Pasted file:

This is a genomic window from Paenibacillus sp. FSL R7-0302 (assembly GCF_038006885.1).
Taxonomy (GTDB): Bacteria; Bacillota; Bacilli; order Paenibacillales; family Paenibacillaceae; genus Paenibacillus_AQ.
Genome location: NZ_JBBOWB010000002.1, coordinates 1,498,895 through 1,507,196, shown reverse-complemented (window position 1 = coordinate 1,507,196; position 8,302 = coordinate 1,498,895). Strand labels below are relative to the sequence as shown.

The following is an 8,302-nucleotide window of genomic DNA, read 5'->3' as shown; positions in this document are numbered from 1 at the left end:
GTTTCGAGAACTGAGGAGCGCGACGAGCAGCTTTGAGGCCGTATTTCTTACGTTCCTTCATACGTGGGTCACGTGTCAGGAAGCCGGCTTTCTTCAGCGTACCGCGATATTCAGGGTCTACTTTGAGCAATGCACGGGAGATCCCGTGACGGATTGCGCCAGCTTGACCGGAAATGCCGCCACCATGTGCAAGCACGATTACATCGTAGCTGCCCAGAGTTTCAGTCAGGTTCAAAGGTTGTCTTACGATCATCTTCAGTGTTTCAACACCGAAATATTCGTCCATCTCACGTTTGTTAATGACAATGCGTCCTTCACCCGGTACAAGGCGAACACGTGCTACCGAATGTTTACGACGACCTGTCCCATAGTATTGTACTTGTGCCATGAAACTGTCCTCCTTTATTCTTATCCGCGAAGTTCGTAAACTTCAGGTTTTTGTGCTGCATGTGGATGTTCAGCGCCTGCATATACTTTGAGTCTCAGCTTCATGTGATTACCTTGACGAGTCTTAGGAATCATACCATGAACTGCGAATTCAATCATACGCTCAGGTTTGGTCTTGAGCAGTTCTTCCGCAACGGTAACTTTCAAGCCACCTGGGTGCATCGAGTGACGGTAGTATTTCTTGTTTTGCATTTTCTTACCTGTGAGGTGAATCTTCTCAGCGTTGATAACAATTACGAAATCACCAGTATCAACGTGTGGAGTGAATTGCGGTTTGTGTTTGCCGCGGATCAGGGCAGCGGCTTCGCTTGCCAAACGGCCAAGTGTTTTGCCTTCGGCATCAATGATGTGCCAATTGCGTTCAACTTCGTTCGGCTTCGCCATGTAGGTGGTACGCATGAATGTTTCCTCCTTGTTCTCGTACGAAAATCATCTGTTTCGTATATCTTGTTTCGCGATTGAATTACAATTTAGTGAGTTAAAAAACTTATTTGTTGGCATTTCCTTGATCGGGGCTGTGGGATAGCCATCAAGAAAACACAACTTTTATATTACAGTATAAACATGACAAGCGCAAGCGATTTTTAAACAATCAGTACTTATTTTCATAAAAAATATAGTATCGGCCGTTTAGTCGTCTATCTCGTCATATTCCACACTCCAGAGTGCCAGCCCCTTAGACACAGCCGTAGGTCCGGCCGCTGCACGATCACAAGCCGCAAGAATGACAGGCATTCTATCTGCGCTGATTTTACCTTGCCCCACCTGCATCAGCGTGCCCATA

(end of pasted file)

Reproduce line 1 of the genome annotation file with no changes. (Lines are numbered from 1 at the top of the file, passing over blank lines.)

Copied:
This is a genomic window from Paenibacillus sp. FSL R7-0302 (assembly GCF_038006885.1).